Welcome back to Nicole’s Knitting Corner! Apologies for my absence last week — it was a very hectic week, and I just couldn’t get a blog post out. I might make this feature every other Friday rather than every Friday. I don’t know yet. We’ll see.
Anyway, so in my last post I showed you how I started the monkey for my friend’s younger son. Very early this week, I finished him.
Here he is! I’m so happy with how he turned out. I even learned a new knitting technique: double knitting. I’ve always thought it looked terribly complex, though I also wanted to try it someday anyway. I read a comment made by another knitter who used this pattern that they used it for the monkey’s ears, and I thought that would be a great way to make ears that were brown on the one side and cream-colored on the other.
It worked perfectly, and I discovered that double knitting is a lot easier than I would have thought! I’m eager to try it again. Maybe I’ll make a hat, for these cold Oklahoma winters. (I would laugh, because it sounds rather ludicrous, except this winter in Oklahoma HAS been very cold.)
Once he was done, I started knitting a My Little Pony for my younger daughter Elena. This was a fairly spur-of-the-moment sort of thing. She and my older daughter Kiersten were looking at My Little Pony photos online one day, and they found a crochet pattern for a My Little Pony. They showed it to me and were VERY EXCITED.
Then I explained that it was a crochet pattern, and they were sad.
Then I said, “I’ll bet I can find a knitting pattern, though!” and they were excited again.
Sure enough, I did. Good ol’ Ravelry came through for me again, and through their pattern browser I discovered this pattern:
Elena’s very favorite pony happens to be a “background pony” called Derpy Hooves. Here’s what Derpy looks like:
She’s kind of goofy looking, and yes, the googly eyes are intentional. (Well, originally I understand they were accidental, but the “My Little Pony Friendship Is Magic” show people were so amused and charmed by her silly appearance that they decided to keep her that way.) She does have a certain charm to her, and I understand why Elena loves her.
Derpy, not being a “main” pony, is rather difficult to find as a toy. Even online, she’s quite rare, and thus quite expensive. I knew how much Elena would love a Derpy toy, and I knew that it could be a long, long time before we’d be able to find room for Derpy in our budget.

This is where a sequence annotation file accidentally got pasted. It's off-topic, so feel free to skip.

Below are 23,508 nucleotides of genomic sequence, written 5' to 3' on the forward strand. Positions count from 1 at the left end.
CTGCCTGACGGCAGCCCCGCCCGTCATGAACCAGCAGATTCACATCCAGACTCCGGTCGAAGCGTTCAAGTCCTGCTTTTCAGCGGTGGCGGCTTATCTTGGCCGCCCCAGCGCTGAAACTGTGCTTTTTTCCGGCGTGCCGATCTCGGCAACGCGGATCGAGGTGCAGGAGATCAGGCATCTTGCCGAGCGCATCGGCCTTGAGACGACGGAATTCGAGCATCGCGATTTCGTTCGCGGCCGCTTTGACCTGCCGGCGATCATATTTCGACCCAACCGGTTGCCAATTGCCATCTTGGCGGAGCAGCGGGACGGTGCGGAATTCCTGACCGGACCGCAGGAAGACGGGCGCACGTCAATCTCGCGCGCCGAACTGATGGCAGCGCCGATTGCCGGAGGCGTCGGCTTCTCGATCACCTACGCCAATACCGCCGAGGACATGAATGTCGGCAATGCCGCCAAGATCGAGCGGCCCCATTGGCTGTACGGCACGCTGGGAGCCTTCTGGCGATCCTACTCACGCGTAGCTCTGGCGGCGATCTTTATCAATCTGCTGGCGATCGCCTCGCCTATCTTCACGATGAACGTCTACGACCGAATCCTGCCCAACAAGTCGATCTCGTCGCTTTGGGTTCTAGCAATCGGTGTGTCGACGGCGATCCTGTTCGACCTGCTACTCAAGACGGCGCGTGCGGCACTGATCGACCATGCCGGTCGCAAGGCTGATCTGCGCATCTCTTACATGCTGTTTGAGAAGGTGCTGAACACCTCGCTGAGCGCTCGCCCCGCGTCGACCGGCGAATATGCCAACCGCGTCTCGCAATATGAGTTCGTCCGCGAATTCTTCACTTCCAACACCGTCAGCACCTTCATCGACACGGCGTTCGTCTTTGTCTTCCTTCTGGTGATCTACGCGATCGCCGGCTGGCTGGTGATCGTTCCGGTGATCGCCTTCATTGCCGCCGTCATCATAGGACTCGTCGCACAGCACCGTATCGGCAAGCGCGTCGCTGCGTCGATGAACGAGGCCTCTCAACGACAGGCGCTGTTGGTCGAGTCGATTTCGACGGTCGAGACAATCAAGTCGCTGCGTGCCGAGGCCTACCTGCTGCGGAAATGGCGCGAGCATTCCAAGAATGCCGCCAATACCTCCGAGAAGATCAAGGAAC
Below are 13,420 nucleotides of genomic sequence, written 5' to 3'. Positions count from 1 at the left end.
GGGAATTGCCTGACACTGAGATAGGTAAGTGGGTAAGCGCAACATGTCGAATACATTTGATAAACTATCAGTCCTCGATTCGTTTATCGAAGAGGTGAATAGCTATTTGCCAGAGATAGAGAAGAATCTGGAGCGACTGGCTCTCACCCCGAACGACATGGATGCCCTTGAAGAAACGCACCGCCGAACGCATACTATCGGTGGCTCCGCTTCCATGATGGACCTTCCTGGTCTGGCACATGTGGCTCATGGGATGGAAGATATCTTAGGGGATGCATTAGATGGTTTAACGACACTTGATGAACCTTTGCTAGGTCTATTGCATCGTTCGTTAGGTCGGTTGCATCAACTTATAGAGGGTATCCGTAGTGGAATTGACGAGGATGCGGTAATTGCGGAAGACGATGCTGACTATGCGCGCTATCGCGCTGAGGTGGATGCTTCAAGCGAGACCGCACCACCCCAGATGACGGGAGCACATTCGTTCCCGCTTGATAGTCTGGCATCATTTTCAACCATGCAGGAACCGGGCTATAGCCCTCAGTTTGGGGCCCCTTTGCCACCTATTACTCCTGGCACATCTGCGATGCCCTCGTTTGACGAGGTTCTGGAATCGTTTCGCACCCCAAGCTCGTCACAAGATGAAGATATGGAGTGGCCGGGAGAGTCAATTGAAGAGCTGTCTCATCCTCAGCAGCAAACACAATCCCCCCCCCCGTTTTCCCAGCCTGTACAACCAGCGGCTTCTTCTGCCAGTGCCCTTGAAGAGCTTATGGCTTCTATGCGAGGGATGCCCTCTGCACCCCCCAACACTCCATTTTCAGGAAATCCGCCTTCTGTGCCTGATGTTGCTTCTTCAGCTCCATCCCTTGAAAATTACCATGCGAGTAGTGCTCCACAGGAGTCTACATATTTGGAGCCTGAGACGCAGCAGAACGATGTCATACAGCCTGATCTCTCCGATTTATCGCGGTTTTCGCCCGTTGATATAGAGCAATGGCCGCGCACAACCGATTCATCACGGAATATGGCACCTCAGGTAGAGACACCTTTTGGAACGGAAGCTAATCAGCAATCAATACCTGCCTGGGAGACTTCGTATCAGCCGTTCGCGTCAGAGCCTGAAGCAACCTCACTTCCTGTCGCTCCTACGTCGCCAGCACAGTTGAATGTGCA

But, I could make a Derpy Hooves. The moment I found the pony pattern, Elena asked if I could make her a Derpy. How could I say no?
Knitting the pony itself was pretty simple. The pattern did call for fingering weight yarn, but all I had in the right color was worsted. I didn’t think that would be a big deal. She’d be a bit larger, but that might be a good thing.
Even sewing together the various body parts — which I was rather dreading — went far more smoothly than I’d feared.
Derpy without a mane, tail, or facial features:
I’m going to be honest with you, though. This pattern calls for embroidering the face and “cutie mark” (the detail on the pony’s flank). I was afraid that would be agonizingly difficult. And, well… it has been.
Here’s one of the completed eyes.
It isn’t perfect, but it’s way better than I thought it would be. But it was a nightmare to complete. There are four colors involved, a ton of satin stitch (not my strong point in embroidery), and I have to work through a completed, stuffed head. I made several mistakes because I tried to do each color separately, and a couple of times I got confused as to where different colors were supposed to go in relation to each other.
Also, when I finished, my finger and thumb were so sore that I could barely pull the needle out of the embroidery for the last few stitches. Mom, turn away for a second.
(I had to use my teeth several times.)
Okay, Mom, you can look again.
Anyway, that’s why both eyes aren’t finished yet. I decided to rest my poor finger and thumb overnight. They’re much better now, maybe the tiniest bit tender, but they also seem to have toughened up, which (I’m hoping and praying) will make the other eye embroidery easier.
Here’s the progress of the other eye. (I did start it last night, as I attempted to embroider each color on both eyes at the same time.)
Mostly it needs black, although I think I’m going to have to add more brown first. You can barely see it.
You want to know the beauty of this pony? Her eyes are supposed to be different. So it won’t matter that they’re not identical. This is such a relief.
Unfortunately, Kiersten is going to want a Rainbow Dash handknit pony at some point. I can only hope that her eyes are a little easier!
Oh, one more thing I did this past week: I practiced crochet. Yes, crochet! I found this article in the latest Knitty.com: http://www.knitty.com/ISSUEss14/FEATss14PWT.php
I practiced a chain stitch, a few slip stitches, and lots and lots of double crochet stitches. I even made this swatch:
It was fun! I understand this article is the first in what will be a continuing series at Knitty.com, so I look forward to learning more. If you’re a knitter who has struggled to learn crochet, I highly recommend this article.